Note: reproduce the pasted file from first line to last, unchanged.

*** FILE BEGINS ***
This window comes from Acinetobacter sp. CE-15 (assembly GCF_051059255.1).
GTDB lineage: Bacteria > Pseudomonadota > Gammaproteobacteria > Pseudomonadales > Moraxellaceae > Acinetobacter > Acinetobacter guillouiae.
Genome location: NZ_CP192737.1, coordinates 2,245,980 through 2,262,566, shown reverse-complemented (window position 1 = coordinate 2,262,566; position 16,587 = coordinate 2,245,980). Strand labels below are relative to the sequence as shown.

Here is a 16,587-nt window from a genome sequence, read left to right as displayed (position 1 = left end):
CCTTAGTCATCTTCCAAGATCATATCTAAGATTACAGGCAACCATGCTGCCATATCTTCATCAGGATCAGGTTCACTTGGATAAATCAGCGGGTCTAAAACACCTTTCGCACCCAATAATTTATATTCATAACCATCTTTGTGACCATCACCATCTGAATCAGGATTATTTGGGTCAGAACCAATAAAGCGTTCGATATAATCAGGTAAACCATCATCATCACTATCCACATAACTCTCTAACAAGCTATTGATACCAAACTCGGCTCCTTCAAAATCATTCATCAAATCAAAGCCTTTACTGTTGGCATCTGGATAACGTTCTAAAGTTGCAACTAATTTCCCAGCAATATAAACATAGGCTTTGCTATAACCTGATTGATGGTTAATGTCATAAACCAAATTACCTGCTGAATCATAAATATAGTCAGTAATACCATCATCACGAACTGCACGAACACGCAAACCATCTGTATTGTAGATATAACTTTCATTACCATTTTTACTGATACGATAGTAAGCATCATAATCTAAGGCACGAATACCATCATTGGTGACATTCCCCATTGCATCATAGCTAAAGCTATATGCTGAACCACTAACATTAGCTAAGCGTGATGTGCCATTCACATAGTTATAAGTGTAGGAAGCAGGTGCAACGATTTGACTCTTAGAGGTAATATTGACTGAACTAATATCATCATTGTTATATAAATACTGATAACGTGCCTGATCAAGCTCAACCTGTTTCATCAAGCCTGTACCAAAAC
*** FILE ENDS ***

This window comes from Acinetobacter sp. CE-15 (assembly GCF_051059255.1).
GTDB lineage: Bacteria > Pseudomonadota > Gammaproteobacteria > Pseudomonadales > Moraxellaceae > Acinetobacter > Acinetobacter guillouiae.
Genome location: NZ_CP192737.1, coordinates 2,245,980 through 2,262,566, shown reverse-complemented (window position 1 = coordinate 2,262,566; position 16,587 = coordinate 2,245,980). Strand labels below are relative to the sequence as shown.

Here is a 16,587-nt window from a genome sequence, read left to right as displayed (position 1 = left end):
CCTTAGTCATCTTCCAAGATCATATCTAAGATTACAGGCAACCATGCTGCCATATCTTCATCAGGATCAGGTTCACTTGGATAAATCAGCGGGTCTAAAACACCTTTCGCACCCAATAATTTATATTCATAACCATCTTTGTGACCATCACCATCTGAATCAGGATTATTTGGGTCAGAACCAATAAAGCGTTCGATATAATCAGGTAAACCATCATCATCACTATCCACATAACTCTCTAACAAGCTATTGATACCAAACTCGGCTCCTTCAAAATCATTCATCAAATCAAAGCCTTTACTGTTGGCATCTGGATAACGTTCTAAAGTTGCAACTAATTTCCCAGCAATATAAACATAGGCTTTGCTATAACCTGATTGATGGTTAATGTCATAAACCAAATTACCTGCTGAATCATAAATATAGTCAGTAATACCATCATCACGAACTGCACGAACACGCAAACCATCTGTATTGTAGATATAACTTTCATTACCATTTTTACTGATACGATAGTAAGCATCATAATCTAAGGCACGAATACCATCATTGGTGACATTCCCCATTGCATCATAGCTAAAGCTATATGCTGAACCACTAACATTAGCTAAGCGTGATGTGCCATTCACATAGTTATAAGTGTAGGAAGCAGGTGCAACGATTTGACTCTTAGAGGTAATATTGACTGAACTAATATCATCATTGTTATATAAATACTGATAACGTGCCTGATCAAGCTCAACCTGTTTCATCAAGCCTGTACCAAAAC